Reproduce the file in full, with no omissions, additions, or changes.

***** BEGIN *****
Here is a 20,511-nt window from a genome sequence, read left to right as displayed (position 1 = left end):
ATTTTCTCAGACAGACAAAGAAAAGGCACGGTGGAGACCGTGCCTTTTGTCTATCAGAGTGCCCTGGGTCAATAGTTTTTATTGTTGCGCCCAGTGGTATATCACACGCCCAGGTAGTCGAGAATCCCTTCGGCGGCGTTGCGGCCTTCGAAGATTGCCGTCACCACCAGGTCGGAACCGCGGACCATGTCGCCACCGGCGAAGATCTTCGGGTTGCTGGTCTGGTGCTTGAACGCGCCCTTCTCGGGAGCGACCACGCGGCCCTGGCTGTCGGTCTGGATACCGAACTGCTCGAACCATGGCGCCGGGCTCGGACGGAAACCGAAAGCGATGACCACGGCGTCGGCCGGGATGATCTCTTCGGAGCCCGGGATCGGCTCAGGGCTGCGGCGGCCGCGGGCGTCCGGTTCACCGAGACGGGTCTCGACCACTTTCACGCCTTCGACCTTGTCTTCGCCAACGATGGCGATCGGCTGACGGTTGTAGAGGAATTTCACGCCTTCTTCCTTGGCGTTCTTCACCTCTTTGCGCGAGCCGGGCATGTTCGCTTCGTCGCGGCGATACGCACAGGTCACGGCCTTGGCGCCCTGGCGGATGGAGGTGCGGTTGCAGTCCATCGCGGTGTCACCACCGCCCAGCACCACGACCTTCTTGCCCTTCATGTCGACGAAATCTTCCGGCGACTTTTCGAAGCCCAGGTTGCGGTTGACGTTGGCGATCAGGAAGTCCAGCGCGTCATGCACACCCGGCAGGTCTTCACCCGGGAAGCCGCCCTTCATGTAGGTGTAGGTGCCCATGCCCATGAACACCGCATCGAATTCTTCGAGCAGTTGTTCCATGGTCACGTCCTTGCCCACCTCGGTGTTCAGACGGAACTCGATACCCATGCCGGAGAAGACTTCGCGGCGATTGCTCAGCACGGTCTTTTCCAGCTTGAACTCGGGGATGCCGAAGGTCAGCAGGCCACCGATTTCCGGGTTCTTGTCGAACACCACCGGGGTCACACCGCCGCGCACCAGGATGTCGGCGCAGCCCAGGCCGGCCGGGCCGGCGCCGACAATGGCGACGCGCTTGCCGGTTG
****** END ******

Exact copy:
Here is a 20,511-nt window from a genome sequence, read left to right as displayed (position 1 = left end):
ATTTTCTCAGACAGACAAAGAAAAGGCACGGTGGAGACCGTGCCTTTTGTCTATCAGAGTGCCCTGGGTCAATAGTTTTTATTGTTGCGCCCAGTGGTATATCACACGCCCAGGTAGTCGAGAATCCCTTCGGCGGCGTTGCGGCCTTCGAAGATTGCCGTCACCACCAGGTCGGAACCGCGGACCATGTCGCCACCGGCGAAGATCTTCGGGTTGCTGGTCTGGTGCTTGAACGCGCCCTTCTCGGGAGCGACCACGCGGCCCTGGCTGTCGGTCTGGATACCGAACTGCTCGAACCATGGCGCCGGGCTCGGACGGAAACCGAAAGCGATGACCACGGCGTCGGCCGGGATGATCTCTTCGGAGCCCGGGATCGGCTCAGGGCTGCGGCGGCCGCGGGCGTCCGGTTCACCGAGACGGGTCTCGACCACTTTCACGCCTTCGACCTTGTCTTCGCCAACGATGGCGATCGGCTGACGGTTGTAGAGGAATTTCACGCCTTCTTCCTTGGCGTTCTTCACCTCTTTGCGCGAGCCGGGCATGTTCGCTTCGTCGCGGCGATACGCACAGGTCACGGCCTTGGCGCCCTGGCGGATGGAGGTGCGGTTGCAGTCCATCGCGGTGTCACCACCGCCCAGCACCACGACCTTCTTGCCCTTCATGTCGACGAAATCTTCCGGCGACTTTTCGAAGCCCAGGTTGCGGTTGACGTTGGCGATCAGGAAGTCCAGCGCGTCATGCACACCCGGCAGGTCTTCACCCGGGAAGCCGCCCTTCATGTAGGTGTAGGTGCCCATGCCCATGAACACCGCATCGAATTCTTCGAGCAGTTGTTCCATGGTCACGTCCTTGCCCACCTCGGTGTTCAGACGGAACTCGATACCCATGCCGGAGAAGACTTCGCGGCGATTGCTCAGCACGGTCTTTTCCAGCTTGAACTCGGGGATGCCGAAGGTCAGCAGGCCACCGATTTCCGGGTTCTTGTCGAACACCACCGGGGTCACACCGCCGCGCACCAGGATGTCGGCGCAGCCCAGGCCGGCCGGGCCGGCGCCGACAATGGCGACGCGCTTGCCGGTTG